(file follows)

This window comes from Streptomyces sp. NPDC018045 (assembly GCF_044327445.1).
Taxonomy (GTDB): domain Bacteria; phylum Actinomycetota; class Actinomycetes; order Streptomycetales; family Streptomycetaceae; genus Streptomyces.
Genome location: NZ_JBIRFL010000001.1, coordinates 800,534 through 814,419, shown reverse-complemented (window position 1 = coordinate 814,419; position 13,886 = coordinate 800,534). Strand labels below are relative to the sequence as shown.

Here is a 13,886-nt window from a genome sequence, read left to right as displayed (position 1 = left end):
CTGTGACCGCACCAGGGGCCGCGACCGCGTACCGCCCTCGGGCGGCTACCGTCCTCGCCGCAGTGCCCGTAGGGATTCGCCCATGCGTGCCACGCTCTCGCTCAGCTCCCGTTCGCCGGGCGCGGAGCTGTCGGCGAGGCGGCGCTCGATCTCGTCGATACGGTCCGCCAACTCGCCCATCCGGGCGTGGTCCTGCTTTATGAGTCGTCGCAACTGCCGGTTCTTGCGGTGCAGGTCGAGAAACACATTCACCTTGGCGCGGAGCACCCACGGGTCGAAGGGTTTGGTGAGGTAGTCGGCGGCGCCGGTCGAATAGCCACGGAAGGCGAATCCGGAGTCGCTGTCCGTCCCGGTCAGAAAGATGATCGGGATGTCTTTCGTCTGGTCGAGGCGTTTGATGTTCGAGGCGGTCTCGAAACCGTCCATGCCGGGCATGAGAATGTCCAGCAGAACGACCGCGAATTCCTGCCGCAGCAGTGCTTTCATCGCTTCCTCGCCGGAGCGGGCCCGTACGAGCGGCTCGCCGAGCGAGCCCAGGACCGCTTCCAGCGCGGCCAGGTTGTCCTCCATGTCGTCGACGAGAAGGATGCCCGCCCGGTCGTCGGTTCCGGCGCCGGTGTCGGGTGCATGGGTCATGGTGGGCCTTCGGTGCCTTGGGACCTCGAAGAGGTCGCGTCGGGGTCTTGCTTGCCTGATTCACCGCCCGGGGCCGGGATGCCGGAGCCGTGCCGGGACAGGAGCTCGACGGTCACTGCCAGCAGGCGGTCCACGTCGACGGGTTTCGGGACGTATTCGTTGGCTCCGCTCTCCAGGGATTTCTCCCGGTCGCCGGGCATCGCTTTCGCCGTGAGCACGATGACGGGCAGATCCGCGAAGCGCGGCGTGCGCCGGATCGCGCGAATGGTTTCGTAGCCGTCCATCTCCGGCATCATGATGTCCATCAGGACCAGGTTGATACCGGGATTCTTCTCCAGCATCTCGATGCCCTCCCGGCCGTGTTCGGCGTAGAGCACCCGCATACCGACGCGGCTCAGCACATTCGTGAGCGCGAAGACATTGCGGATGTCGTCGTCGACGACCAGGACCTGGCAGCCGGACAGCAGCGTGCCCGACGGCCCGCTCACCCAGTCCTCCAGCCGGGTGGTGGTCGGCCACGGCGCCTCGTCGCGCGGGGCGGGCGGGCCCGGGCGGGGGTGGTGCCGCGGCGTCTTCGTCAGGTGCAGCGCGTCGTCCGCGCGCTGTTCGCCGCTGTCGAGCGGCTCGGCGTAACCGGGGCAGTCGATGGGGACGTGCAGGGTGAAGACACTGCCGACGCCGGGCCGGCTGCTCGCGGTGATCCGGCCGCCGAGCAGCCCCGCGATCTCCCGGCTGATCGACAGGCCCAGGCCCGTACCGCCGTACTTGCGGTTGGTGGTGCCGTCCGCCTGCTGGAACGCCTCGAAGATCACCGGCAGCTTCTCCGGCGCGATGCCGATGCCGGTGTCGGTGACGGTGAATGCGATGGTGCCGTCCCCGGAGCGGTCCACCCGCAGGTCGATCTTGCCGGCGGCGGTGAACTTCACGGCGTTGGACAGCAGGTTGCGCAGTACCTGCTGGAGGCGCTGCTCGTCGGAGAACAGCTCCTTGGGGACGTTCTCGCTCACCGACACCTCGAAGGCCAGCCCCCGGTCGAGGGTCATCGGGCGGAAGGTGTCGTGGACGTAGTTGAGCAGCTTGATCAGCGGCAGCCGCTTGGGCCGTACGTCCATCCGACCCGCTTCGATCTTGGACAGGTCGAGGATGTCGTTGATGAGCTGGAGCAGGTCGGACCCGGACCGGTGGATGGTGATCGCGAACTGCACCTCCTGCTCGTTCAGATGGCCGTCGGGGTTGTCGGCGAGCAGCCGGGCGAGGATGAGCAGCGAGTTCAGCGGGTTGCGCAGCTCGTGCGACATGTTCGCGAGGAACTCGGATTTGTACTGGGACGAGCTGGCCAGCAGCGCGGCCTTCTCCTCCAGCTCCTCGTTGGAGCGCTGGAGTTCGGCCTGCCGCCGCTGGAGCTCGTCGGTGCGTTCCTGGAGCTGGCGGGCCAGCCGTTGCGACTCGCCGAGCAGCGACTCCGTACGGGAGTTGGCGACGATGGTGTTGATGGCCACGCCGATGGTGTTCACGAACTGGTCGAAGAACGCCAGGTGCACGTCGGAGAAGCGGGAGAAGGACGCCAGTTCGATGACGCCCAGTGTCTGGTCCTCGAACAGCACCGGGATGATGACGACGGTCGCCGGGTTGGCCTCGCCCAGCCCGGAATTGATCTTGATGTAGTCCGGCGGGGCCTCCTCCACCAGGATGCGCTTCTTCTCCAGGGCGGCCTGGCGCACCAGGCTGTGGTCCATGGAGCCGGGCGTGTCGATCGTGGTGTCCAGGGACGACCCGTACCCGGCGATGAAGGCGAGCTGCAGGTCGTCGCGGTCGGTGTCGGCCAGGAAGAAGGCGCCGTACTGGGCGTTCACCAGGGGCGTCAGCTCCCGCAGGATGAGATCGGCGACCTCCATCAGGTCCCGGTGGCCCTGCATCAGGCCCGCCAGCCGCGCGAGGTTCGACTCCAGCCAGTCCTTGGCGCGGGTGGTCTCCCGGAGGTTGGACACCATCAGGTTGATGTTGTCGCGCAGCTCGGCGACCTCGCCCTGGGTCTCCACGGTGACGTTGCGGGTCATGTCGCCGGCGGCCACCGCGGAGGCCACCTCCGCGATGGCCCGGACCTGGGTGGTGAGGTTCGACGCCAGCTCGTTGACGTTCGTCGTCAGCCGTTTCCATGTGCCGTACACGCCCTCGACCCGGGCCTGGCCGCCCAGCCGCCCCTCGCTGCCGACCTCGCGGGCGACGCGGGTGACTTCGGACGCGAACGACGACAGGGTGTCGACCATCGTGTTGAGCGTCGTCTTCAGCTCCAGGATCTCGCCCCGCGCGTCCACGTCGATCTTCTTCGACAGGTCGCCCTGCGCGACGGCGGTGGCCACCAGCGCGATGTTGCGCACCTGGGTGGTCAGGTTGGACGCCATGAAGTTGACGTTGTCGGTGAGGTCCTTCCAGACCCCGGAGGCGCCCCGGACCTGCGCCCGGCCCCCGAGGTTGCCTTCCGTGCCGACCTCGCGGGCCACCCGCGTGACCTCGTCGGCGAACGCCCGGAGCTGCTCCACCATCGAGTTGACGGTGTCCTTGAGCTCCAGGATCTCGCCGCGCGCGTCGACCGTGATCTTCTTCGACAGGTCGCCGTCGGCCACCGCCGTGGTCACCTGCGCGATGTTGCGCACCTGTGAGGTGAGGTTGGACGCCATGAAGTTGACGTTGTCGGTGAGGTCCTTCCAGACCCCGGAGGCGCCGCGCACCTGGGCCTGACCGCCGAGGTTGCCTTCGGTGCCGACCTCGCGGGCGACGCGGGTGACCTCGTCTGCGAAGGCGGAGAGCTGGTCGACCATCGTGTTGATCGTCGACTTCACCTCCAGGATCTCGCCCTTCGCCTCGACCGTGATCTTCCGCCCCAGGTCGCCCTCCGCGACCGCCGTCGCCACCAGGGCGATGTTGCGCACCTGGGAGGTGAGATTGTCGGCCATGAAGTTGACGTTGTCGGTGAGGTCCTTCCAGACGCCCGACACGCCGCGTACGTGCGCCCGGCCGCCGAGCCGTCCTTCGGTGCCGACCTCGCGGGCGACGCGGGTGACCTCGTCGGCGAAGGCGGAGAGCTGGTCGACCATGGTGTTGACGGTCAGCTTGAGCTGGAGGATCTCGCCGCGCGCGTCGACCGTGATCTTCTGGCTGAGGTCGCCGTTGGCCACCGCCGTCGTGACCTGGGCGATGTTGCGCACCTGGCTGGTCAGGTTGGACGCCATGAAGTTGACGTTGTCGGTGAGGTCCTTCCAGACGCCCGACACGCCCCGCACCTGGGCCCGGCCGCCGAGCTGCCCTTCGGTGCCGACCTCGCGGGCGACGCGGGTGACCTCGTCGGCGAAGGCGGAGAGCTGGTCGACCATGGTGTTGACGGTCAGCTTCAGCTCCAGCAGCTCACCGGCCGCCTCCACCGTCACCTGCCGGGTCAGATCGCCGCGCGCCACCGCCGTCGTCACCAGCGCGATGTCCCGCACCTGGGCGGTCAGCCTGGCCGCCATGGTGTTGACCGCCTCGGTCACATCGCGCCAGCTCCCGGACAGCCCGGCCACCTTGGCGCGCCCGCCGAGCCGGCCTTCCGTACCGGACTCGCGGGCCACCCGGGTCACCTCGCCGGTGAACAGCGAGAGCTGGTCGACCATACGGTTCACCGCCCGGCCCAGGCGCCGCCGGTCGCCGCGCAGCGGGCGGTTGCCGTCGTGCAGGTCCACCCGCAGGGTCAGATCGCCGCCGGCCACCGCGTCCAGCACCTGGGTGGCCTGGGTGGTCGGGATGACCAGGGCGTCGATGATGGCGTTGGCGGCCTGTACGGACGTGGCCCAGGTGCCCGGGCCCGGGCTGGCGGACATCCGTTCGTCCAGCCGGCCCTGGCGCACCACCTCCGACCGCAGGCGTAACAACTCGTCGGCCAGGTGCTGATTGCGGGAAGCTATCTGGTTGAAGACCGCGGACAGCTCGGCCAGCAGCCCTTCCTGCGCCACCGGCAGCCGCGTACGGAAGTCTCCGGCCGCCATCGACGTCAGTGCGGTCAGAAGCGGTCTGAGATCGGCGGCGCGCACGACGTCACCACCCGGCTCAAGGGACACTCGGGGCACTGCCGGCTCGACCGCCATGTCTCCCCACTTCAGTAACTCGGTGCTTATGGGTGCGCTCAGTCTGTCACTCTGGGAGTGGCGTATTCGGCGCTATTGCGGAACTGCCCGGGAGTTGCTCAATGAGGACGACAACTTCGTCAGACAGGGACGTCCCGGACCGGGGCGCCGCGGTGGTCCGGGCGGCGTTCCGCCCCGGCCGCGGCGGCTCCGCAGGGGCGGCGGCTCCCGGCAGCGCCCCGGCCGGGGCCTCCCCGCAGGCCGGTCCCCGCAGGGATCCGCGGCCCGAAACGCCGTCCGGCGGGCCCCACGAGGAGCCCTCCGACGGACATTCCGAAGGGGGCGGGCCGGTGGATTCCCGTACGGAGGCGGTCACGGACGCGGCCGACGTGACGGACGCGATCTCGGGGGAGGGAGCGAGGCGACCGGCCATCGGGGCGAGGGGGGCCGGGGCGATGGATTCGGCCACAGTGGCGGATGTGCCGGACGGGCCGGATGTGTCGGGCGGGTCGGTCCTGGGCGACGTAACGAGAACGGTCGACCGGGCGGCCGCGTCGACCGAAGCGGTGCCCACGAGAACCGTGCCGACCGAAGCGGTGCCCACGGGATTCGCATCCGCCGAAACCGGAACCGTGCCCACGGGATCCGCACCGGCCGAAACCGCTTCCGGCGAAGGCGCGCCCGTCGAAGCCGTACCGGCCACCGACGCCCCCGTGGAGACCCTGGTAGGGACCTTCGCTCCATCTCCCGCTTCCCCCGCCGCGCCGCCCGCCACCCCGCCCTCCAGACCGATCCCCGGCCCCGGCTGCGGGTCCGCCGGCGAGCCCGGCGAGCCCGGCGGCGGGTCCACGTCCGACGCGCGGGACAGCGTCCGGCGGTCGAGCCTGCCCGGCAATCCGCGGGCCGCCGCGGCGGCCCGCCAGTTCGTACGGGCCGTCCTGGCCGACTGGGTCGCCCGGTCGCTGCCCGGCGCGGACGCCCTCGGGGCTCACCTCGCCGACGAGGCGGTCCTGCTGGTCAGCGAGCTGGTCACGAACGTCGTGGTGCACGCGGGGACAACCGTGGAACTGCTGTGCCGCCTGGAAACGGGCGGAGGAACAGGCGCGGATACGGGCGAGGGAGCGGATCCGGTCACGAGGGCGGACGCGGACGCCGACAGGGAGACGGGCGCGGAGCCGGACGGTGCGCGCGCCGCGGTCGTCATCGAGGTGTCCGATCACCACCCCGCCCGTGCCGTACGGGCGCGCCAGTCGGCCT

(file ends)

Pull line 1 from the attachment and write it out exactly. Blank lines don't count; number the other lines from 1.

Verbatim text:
This window comes from Streptomyces sp. NPDC018045 (assembly GCF_044327445.1).